Let us first clarify the whole point of this blog, the helpfulness or the lack of it when it comes to speed reading for CLAT depends on what you are using it for. If it is to locate information, then yes. If it is to comprehend and retain information, then no. For CLAT or the Common Law Admission Test, you ask? Same answer. Let’s find out how!
This battle is a 120-minute field wherein the candidate has to solve 150 questions spread across five areas – English Language, Current Affairs (including General Knowledge), Legal Reasoning, Logical Reasoning and Quantitative Techniques. Each question is a one-marker objective type. There will be a negative marking of 0.25 mark per wrong answer.
As per the Consortium website, “UG-CLAT 2022 would focus on evaluating the comprehension and reasoning skills and abilities of candidates”. This means that the paper would be heavy on your reading comprehension as well as sifting for information abilities. Let’s take a closer look at what the website mentions about the estimated length of passages in each section and an ideal time to be spent on them.
|Approx. number of questions (Weightage)
|Nature of the Passage
|28-32 questions or roughly 20% of the paper
|450 words long Passages derived from contemporary or historically significant fiction and non-fiction writing.
|Current Affairs (including GK)
|35-39 questions, or roughly 25% of the paper
|450 words long passages derived from news, journalistic sources and other non-fiction writing.
|35-39 questions, or roughly 25% of the paper
|450 word long passages related to fact situations or scenarios involving legal matters, public policy questions or moral philosophical enquiries.
|28-32 questions, or roughly 20% of the paper
|300 words long “short” passages to assess your mental ability.
|13-17 questions, or roughly 10% of the paper
|“Short” sets of facts or propositions, graphs, or other textual, pictorial or diagrammatic numerical information representations.
The website mentions that ideally, a student of 12th Standard will take about 5-7 minutes to read a 450-word long passage. The topics mentioned for readings are diverse – ranging from – historically significant fiction or non-fiction to news and public policy or moral philosophy based on long passages.
Speed Reading for CLAT
Though the CLAT question paper entails a load of reading with text-heavy passages, we can’t entirely rely on reading abilities. Let’s look into the pros and cons of speed reading for CLAT.
Speed reading for CLAT might be a hoax.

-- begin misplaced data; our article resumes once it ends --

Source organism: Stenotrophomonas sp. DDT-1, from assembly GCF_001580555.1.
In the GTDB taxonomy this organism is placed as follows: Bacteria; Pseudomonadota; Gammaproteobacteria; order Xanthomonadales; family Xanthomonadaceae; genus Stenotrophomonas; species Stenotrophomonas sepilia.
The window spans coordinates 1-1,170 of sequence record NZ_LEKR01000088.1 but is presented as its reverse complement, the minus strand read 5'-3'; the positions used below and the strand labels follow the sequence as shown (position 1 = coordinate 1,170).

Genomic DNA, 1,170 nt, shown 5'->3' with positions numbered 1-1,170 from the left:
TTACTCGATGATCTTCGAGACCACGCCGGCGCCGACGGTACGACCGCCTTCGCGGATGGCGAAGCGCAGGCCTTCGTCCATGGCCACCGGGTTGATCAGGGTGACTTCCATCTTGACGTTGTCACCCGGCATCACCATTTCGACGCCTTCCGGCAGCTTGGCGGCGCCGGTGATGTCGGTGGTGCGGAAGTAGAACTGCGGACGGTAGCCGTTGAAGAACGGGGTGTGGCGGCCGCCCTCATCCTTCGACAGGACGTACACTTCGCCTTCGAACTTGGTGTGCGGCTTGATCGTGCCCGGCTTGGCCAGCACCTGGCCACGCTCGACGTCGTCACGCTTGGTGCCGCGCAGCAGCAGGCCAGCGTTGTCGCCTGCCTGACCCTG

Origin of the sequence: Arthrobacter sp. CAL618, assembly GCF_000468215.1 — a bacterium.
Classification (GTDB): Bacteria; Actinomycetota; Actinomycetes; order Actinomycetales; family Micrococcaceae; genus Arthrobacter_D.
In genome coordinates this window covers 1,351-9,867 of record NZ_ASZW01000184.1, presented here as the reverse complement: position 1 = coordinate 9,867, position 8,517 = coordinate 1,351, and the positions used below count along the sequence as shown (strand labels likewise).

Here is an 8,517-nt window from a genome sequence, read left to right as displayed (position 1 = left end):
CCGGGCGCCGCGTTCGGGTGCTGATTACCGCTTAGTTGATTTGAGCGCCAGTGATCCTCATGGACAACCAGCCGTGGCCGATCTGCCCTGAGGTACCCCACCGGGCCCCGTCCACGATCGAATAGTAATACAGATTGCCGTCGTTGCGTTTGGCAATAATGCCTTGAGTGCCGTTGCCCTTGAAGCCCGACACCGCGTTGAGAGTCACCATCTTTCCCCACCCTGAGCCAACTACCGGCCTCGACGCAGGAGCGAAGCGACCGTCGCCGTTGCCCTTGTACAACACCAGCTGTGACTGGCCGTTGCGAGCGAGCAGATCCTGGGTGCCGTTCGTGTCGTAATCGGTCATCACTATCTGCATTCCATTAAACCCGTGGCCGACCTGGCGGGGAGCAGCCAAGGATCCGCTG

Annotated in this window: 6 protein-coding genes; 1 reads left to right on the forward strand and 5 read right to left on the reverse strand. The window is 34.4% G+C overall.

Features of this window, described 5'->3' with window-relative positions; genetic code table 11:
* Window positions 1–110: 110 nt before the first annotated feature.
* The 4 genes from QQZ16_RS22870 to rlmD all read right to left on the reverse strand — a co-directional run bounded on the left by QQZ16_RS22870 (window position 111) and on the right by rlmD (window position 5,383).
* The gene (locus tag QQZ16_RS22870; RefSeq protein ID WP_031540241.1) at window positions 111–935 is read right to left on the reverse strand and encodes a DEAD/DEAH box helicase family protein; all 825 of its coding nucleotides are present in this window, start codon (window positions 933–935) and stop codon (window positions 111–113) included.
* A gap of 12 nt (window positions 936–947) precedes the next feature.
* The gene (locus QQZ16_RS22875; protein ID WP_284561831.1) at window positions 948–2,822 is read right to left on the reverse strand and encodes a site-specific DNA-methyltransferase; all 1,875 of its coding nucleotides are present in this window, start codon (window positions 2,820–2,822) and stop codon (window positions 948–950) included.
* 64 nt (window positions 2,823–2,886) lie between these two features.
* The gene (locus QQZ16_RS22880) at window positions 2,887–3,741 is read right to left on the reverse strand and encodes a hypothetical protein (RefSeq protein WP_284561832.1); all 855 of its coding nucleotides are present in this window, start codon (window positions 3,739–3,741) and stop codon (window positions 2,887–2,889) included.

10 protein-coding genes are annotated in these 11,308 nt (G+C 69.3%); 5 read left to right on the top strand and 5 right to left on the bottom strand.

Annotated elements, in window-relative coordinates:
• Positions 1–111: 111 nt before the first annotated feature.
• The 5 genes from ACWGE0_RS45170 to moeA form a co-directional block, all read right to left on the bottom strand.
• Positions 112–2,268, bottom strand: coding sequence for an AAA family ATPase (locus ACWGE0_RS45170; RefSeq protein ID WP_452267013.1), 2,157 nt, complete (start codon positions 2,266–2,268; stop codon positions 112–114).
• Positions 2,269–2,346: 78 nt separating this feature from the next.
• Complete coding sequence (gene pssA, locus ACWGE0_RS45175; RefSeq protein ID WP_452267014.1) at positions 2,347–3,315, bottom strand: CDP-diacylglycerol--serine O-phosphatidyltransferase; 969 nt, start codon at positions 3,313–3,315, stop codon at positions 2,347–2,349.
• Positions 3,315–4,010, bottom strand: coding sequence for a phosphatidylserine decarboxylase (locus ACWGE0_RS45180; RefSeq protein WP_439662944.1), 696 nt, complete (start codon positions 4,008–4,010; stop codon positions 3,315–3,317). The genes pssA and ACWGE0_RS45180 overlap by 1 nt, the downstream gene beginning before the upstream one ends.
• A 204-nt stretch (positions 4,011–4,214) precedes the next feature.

Studies show dramatic losses of comprehension and retention when “reading” gets above 600 words per minute (an average reader is between 200-300 words per minute. Adept readers can read up to 400 wpm). Many of the “studies” cited by people that sell speed-reading as a product do not meet academic testing standards or are clearly manipulating the numbers.
Through training and practice, people with a 200 wpm speed can get to the point where ~350 wpm is comfortable and normal for them. However, anything or anyone that promises 1200 – 2000 words per minute is not worth your penny.
Let’s break this down further –
- Not suited for “eclectic reading” – If you look at the Verbal and Reading Comprehension section (commonly called as English section) of the competitive exams in India like CLAT, CAT, XAT, etc you will know that the passages and the questions on which students are tested are picked from diverse sources, and require a deep level of comprehension skills. Speed reading for CLAT does nothing for improving your comprehension or retention power.
- Handling competitive reading comprehension – Two sorts of questions are asked in the CLAT exam: theme-based questions and particular detail-based questions, such as how/what/what, etc? In the first case, a thorough knowledge of the paragraph is required to choose the best option choice, which involves more than just speed reading.
For example, in the English section of CLAT, each passage will be followed by a series of questions that will require you to demonstrate your comprehension and language skills, including your abilities to: –
- Read and comprehend the main point discussed in the passage, as well as any arguments and viewpoints discussed or set out in the passage;
- Draw inferences and conclusions based on the passage;
- Summarise the passage;
- Compare and contrast the different arguments or viewpoints set out in the passage; and
- Understand the meaning of various words and phrases used in the passage.